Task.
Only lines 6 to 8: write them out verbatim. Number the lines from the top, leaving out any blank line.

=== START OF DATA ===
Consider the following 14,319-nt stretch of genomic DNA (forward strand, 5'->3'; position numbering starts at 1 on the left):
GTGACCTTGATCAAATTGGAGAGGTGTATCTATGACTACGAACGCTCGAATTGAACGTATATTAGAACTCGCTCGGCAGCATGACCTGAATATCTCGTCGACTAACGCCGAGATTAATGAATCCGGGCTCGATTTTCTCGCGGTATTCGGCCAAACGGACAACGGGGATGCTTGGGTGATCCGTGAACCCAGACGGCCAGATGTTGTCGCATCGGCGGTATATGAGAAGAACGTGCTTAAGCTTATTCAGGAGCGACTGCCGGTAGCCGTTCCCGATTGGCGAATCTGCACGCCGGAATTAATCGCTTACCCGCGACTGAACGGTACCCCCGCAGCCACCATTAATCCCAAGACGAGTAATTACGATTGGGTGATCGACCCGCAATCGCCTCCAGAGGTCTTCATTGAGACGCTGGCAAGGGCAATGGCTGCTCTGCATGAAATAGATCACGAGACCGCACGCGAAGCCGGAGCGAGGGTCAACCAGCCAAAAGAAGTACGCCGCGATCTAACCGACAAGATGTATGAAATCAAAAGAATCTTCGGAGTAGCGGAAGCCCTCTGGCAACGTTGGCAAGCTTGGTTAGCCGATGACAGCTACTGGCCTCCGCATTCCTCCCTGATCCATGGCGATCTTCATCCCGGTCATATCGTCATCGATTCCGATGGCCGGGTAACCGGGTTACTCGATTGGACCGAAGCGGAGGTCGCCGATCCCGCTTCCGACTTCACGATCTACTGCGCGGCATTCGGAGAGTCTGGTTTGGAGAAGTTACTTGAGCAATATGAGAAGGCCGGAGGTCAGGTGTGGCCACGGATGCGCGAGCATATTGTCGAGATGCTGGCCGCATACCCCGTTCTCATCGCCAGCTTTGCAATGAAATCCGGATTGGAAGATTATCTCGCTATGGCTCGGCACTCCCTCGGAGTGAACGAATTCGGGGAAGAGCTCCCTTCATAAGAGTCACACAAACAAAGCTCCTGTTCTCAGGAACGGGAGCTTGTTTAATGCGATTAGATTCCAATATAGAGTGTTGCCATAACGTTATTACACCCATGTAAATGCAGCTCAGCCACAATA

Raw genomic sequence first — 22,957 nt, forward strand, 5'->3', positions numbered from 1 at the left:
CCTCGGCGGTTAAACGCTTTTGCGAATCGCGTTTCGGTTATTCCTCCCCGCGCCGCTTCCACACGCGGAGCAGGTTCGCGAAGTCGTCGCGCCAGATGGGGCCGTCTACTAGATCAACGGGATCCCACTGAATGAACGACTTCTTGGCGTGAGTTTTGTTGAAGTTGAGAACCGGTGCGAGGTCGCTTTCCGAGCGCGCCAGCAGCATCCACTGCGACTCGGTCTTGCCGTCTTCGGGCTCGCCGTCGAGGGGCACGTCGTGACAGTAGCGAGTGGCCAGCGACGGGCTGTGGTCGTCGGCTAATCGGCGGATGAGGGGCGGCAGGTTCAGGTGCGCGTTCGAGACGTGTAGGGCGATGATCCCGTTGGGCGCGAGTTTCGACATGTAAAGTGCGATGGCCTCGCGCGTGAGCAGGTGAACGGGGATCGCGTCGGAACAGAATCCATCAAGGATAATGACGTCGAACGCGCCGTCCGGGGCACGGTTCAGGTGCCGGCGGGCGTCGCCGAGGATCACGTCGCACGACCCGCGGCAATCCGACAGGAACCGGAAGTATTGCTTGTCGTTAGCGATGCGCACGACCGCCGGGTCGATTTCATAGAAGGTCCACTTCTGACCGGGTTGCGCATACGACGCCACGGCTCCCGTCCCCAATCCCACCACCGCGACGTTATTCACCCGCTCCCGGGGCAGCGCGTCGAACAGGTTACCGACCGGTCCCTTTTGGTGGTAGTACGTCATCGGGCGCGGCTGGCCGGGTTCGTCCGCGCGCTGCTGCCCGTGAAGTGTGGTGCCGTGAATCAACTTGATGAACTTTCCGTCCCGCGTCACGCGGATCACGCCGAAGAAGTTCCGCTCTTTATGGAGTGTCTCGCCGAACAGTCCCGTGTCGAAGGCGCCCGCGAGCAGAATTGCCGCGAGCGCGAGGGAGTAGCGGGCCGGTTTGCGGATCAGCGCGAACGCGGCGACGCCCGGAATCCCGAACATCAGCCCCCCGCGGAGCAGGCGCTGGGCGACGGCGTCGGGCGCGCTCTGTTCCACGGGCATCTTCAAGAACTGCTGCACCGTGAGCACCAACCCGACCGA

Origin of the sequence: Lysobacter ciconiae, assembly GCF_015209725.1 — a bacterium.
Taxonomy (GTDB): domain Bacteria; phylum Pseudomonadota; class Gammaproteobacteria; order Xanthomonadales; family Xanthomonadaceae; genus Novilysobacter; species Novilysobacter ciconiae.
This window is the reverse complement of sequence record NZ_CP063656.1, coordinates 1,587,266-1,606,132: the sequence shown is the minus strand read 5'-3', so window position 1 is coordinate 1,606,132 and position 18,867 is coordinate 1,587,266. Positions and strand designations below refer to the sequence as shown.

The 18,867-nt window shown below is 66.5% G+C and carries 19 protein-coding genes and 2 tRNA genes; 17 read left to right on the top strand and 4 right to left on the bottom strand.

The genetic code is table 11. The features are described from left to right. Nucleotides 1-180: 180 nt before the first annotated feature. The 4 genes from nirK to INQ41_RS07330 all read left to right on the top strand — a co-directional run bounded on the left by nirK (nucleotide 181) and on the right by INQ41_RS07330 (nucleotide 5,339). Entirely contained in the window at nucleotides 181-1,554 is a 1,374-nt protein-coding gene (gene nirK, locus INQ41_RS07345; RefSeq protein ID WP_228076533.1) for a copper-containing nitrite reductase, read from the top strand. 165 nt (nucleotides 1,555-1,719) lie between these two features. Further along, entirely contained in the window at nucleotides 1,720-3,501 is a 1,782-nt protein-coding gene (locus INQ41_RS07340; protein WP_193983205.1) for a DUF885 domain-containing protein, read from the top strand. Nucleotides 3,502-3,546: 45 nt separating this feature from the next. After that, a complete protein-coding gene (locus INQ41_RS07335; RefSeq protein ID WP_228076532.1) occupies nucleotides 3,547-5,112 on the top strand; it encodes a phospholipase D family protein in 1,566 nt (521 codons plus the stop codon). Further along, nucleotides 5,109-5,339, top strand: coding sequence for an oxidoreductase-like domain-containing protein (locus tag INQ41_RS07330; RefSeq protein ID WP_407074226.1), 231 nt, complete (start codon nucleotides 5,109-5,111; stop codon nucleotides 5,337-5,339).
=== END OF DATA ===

Taxonomy (GTDB): domain Bacteria; phylum Pseudomonadota; class Gammaproteobacteria; order Xanthomonadales; family Xanthomonadaceae; genus Novilysobacter; species Novilysobacter ciconiae.
This window is the reverse complement of sequence record NZ_CP063656.1, coordinates 1,587,266-1,606,132: the sequence shown is the minus strand read 5'-3', so window position 1 is coordinate 1,606,132 and position 18,867 is coordinate 1,587,266. Positions and strand designations below refer to the sequence as shown.

The 18,867-nt window shown below is 66.5% G+C and carries 19 protein-coding genes and 2 tRNA genes; 17 read left to right on the top strand and 4 right to left on the bottom strand.